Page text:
It finally came true! My month with CAC had started. Our first destination was Amman – Jordan. Our program in Jordan was interactive and fun. There, I met some very inspiring coaches and leaders in sports and sports for social impact. Through our partner Reclaim Childhood I had the chance to talk to some incredible women that decided to just go for it despite social pressures or gender roles. Also, amazing coaches from the southern Jordan with good hearts and generous souls. It felt good to be in Jordan because as an Arab I had the chance to experience another Arab culture; it was similar, different and interesting.

    Our second destination was Georgia, in partnership with the Ministry of Education, Sports and Culture. We had a big program in Georgia covering 4 different areas Gori, Ambrolauri, Tsageri and Zugdidi. It was overwhelming seeing Tbilisi another time, just because it is one of those cities you feel happy going back to. As we were moving from one location to the other we had to travel sometimes up to 3-4 hours by car. Never ending beauty through mountains and valleys, crossing rivers, experiencing Georgian hospitality as we stayed with two very warm families in Ambrolauri and Tsageri that made us feel like home. As high as the experience was, we also had to face big challenges during our sessions. I felt how hard it is for Women to achieve something different, social pressure is strong, it feels like it is hard for the younger generation. A lot of their needs are neglected because of social conformity and the rough nature of their lifestyles. It was not easy to observe and not feel some pain during this trip. On the other hand the Georgian culture is very rich and people have such strong connections with their neighbors, insanely generous and they are very happily living their clean, organic and literally fruitful lives. We tasted some top notch home-made wine, liqueur and an abundance of authentic Georgian cuisine.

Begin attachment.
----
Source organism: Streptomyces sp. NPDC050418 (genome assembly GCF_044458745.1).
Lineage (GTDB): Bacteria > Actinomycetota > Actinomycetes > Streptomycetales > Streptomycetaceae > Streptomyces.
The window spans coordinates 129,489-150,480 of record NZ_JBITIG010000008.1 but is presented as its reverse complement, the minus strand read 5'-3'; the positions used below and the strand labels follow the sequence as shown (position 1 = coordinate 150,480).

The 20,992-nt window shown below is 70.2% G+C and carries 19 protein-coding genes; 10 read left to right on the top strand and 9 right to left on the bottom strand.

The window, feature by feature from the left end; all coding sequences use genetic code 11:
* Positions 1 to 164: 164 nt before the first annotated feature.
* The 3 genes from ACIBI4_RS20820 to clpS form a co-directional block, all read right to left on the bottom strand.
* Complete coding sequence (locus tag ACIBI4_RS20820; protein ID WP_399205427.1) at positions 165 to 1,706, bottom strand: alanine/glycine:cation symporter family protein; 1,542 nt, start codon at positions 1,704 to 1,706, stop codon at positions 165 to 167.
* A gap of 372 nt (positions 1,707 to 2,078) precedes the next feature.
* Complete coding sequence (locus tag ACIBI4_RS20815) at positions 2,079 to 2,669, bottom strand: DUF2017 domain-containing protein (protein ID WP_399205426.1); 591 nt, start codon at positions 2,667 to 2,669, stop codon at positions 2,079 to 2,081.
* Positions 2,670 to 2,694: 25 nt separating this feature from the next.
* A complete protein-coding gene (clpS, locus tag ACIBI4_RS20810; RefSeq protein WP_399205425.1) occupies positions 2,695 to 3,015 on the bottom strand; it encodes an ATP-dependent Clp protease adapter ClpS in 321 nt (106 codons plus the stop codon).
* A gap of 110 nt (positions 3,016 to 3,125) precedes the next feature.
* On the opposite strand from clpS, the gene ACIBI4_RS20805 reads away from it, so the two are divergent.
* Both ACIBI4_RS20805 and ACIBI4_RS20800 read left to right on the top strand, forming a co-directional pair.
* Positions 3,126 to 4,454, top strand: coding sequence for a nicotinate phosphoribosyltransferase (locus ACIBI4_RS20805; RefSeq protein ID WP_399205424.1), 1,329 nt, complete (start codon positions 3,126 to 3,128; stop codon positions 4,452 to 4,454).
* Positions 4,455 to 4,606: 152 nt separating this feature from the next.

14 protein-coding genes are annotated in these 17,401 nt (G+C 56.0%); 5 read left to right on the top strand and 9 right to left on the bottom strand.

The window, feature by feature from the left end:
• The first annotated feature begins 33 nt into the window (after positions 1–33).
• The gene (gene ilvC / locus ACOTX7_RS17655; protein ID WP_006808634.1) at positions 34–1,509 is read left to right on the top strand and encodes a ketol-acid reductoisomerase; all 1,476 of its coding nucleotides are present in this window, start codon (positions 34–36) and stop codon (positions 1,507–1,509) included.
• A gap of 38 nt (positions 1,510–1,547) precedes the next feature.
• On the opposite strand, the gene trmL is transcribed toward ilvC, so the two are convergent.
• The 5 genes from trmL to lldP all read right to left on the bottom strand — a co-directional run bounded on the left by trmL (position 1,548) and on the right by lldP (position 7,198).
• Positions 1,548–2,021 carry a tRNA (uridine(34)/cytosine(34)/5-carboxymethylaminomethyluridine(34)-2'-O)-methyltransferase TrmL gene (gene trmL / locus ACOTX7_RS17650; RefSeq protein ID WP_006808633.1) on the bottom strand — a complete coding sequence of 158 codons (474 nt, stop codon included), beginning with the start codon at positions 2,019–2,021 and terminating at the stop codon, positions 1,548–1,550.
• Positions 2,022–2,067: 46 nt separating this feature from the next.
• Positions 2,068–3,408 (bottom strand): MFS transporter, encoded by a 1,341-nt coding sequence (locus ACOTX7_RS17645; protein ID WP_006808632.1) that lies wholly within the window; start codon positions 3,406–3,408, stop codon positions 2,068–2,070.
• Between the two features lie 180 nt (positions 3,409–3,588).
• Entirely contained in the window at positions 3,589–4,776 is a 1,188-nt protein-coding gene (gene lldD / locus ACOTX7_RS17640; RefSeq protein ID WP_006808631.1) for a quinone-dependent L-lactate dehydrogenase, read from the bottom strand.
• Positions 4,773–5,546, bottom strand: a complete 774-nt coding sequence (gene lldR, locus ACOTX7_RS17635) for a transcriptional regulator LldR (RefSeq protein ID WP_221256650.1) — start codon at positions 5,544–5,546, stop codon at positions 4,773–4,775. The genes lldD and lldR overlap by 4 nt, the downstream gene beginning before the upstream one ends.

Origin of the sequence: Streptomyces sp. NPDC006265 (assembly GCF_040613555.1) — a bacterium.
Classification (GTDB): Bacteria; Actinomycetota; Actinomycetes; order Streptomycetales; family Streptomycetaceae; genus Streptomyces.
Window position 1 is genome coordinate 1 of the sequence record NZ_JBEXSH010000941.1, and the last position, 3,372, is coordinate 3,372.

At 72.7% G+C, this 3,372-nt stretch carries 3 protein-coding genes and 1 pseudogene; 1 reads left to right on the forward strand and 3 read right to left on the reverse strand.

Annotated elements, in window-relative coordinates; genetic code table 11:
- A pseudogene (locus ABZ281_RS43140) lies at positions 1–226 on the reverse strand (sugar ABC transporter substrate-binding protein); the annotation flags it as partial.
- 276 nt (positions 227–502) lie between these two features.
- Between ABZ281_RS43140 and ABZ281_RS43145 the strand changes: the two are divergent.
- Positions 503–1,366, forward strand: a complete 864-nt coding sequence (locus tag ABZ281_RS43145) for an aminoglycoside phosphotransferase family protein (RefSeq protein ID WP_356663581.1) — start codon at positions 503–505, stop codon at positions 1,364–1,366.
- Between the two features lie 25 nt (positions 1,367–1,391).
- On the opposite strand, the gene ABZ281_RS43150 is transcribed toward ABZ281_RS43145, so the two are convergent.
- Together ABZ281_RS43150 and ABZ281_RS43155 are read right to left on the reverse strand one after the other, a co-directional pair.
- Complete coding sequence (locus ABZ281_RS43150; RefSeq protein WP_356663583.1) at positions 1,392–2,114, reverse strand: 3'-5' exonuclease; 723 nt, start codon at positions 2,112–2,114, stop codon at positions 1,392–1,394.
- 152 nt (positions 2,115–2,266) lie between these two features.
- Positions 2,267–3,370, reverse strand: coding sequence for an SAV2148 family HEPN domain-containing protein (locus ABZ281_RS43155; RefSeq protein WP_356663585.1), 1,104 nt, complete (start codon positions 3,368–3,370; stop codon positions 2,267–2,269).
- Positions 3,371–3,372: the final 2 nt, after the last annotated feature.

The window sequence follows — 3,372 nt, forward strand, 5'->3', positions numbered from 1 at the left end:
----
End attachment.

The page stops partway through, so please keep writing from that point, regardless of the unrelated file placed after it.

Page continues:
Life has been very generous with me, it offered me this CAC trip. I could feel my person growing every single day. I learned a lot as a sports for social impact coach, I experienced two amazing cultures, Markus, Jesse, Toko and I were each other’s family, we cared and looked after one another. These moments will forever stay in my heart. My friends back home are telling me that my face is glowing! The secret behind this radiance is an unforgettable CAC trip that fertilized my inner-growth and showed me how powerful our work is. I can’t wait for what is coming. 

     დიდი მადლობა (Didi madloba)

     (Shukran) شكرا   

      Thank you 

  • GEORGIA Rose